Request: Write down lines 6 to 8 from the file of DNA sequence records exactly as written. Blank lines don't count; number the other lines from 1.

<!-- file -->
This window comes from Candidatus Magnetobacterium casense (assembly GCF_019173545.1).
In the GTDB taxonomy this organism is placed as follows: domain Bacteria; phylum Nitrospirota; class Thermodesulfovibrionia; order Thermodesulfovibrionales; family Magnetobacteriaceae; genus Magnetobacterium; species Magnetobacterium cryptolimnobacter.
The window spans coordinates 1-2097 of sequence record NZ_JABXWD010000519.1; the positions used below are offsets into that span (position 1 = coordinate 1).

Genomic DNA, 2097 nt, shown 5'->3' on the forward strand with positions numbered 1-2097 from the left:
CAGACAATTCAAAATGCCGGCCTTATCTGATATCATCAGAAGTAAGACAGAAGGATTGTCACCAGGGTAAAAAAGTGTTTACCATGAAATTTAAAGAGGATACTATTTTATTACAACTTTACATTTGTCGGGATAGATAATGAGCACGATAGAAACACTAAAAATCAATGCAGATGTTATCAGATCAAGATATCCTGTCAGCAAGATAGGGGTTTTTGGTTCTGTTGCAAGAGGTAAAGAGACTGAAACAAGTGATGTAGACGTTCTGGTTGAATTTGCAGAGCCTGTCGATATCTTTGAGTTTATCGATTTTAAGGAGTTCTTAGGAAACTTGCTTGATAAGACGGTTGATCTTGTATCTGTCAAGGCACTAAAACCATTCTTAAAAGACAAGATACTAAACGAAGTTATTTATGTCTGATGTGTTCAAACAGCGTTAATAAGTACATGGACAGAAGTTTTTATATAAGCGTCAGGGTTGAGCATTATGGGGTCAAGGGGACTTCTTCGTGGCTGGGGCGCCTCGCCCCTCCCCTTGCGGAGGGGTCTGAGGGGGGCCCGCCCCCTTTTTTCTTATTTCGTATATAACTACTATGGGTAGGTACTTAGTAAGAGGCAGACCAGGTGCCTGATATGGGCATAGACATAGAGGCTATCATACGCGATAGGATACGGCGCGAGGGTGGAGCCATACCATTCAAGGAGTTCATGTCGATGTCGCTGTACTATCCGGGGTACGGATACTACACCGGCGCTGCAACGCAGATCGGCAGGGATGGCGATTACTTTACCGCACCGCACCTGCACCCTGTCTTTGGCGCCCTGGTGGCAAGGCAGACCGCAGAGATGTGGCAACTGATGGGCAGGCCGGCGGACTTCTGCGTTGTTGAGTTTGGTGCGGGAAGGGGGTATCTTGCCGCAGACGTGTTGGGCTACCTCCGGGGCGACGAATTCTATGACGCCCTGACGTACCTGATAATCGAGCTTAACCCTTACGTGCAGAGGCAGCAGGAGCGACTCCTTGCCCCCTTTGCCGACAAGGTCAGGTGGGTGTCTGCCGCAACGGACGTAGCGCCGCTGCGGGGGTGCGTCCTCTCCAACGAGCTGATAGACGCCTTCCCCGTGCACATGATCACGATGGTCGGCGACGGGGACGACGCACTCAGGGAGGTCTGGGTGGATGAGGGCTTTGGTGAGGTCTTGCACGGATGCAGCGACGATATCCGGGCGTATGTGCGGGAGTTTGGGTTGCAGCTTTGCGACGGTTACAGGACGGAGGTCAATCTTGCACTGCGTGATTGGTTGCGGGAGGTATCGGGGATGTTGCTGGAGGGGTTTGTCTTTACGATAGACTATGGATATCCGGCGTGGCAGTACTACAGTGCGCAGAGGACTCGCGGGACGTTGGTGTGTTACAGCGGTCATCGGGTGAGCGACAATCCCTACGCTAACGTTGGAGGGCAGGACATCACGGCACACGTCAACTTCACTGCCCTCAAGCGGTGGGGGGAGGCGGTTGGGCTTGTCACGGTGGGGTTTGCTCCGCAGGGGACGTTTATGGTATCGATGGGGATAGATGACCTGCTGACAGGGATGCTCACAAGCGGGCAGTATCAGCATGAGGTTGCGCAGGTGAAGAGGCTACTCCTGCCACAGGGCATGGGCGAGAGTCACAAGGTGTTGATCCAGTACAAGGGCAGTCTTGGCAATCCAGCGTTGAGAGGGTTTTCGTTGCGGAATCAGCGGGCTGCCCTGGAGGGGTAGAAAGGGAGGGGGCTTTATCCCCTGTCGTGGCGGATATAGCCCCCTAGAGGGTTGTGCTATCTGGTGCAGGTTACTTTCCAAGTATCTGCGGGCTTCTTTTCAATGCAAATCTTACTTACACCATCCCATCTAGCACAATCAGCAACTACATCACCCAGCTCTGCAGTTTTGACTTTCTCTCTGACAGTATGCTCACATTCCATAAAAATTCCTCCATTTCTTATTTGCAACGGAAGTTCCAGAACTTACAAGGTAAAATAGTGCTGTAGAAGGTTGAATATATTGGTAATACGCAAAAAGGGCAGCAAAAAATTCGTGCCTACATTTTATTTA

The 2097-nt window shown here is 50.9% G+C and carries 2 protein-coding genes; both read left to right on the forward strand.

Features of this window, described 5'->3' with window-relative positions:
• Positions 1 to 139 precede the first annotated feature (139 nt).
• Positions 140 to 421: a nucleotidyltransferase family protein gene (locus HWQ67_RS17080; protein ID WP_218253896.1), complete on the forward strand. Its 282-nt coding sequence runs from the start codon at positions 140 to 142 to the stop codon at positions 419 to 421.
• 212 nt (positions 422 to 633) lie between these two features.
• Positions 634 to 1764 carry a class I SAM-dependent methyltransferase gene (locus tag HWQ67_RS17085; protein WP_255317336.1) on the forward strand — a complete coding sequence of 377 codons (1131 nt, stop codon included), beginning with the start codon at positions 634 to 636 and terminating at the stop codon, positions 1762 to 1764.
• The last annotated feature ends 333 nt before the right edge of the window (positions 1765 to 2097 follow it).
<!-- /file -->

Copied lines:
The 2097-nt window shown here is 50.9% G+C and carries 2 protein-coding genes; both read left to right on the forward strand.

Features of this window, described 5'->3' with window-relative positions:
• Positions 1 to 139 precede the first annotated feature (139 nt).